How may the lien be enforced?

The landlord must first have a claim for unpaid rent from the tenant. The landlord may then enter the unit at a reasonable time and in a reasonable manner and take the property that is covered by the lien. The value of the seized property should not exceed the amount of the lien. Do not seize "exempt property." If the landlord substantially interferes with the tenant's right to reasonably occupy and enjoy the unit, the lien is forfeited and the tenant may have an action against the landlord for damages. If the tenant has vacated the unit, the landlord must give the tenant access to the unit at any reasonable time and in a reasonable manner to remove any property not covered by the lien.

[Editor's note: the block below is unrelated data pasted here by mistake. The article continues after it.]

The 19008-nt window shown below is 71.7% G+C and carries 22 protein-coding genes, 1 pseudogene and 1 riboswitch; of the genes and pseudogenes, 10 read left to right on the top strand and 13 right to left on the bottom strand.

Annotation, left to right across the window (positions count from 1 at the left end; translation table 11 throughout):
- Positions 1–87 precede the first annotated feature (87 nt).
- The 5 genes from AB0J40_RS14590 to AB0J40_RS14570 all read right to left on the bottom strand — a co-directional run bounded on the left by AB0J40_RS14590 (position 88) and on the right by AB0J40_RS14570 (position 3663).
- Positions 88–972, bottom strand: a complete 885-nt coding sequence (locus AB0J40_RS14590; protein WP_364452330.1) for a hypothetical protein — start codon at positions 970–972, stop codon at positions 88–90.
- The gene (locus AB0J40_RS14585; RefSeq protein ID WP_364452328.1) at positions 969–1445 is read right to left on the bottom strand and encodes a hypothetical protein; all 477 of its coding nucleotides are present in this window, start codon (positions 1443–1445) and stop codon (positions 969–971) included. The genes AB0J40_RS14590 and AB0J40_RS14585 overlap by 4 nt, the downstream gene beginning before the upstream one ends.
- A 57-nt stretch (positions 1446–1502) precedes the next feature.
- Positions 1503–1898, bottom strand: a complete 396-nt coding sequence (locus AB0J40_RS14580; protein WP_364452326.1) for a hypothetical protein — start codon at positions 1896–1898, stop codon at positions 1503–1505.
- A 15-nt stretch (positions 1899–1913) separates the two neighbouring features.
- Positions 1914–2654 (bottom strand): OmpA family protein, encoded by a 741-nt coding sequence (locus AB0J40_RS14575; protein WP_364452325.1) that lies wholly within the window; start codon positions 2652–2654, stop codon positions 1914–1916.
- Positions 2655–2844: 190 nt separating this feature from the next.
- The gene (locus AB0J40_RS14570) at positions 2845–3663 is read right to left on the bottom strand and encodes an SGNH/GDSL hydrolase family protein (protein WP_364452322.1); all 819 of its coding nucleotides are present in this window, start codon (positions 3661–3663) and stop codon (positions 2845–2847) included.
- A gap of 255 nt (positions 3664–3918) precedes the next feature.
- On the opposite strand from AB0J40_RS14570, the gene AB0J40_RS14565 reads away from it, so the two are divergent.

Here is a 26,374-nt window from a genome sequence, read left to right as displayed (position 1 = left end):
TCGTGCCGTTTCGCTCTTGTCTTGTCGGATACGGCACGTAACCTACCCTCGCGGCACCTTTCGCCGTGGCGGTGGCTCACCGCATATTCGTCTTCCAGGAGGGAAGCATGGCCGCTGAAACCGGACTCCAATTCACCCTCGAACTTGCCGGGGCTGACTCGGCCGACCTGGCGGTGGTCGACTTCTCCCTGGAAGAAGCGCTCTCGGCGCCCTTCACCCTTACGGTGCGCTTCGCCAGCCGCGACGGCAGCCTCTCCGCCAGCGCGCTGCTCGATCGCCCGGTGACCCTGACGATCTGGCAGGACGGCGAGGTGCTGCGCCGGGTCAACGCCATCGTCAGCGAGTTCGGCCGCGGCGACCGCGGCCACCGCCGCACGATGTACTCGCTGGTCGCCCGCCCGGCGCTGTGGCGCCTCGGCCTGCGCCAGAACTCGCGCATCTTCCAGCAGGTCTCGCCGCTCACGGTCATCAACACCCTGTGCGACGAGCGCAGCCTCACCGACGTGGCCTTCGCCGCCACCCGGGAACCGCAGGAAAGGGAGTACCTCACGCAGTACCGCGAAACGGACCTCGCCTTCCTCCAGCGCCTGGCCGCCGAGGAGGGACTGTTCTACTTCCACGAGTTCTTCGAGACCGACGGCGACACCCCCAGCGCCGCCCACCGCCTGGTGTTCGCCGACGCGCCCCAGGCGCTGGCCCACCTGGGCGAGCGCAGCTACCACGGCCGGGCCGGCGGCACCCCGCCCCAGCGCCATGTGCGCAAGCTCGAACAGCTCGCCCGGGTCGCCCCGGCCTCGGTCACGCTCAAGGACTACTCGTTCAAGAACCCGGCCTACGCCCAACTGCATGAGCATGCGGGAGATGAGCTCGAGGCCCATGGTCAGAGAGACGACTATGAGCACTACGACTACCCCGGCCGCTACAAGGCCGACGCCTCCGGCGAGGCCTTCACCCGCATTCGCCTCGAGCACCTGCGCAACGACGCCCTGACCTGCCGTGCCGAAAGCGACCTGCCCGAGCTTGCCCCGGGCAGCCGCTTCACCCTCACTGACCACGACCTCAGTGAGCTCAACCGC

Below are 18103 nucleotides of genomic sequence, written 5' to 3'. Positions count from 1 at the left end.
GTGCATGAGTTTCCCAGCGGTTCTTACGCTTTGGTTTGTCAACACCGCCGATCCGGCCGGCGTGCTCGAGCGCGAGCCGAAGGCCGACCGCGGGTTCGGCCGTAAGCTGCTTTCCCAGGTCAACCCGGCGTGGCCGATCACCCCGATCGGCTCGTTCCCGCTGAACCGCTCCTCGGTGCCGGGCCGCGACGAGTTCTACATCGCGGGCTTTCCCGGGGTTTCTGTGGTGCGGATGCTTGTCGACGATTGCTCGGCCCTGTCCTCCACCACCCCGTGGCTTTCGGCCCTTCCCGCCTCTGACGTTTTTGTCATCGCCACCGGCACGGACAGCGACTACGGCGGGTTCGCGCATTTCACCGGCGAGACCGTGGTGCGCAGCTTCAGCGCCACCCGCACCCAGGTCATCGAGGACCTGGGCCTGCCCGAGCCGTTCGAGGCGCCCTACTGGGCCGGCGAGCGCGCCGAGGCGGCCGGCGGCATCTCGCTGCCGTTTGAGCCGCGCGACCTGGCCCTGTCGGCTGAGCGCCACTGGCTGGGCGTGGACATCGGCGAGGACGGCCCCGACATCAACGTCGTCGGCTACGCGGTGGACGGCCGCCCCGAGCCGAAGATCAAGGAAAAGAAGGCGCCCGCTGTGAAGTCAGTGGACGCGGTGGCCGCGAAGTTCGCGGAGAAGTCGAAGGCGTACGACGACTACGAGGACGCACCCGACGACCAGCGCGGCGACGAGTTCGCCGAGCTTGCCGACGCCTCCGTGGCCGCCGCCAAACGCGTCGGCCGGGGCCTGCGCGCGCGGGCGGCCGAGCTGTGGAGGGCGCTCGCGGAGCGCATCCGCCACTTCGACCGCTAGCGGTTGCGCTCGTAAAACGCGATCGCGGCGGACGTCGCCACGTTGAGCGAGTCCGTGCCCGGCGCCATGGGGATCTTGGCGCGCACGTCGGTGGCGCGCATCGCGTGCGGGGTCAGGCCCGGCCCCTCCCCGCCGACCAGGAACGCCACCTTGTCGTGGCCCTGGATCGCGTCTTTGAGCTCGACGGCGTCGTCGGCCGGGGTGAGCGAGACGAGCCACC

If the amounts due are not paid within 30 days, the landlord may begin a personal property foreclosure action. The landlord must file a foreclosure action within 60 days from the date the claim arose or forfeit the lien and possibly become liable for damages for wrongfully withholding the tenant's property. A landlord that prevails in the foreclosure action may then sell the seized property at a public auction after giving ten days notice of the sale in the local newspaper. Any proceeds from the sale must be used to pay the lien, with any excess returned to the tenant.

Show All Answers

1. What property is covered by the lien?
2. What is the amount of the lien?
3. How may the lien be enforced?
4. What can the landlord do if the tenant abandons property?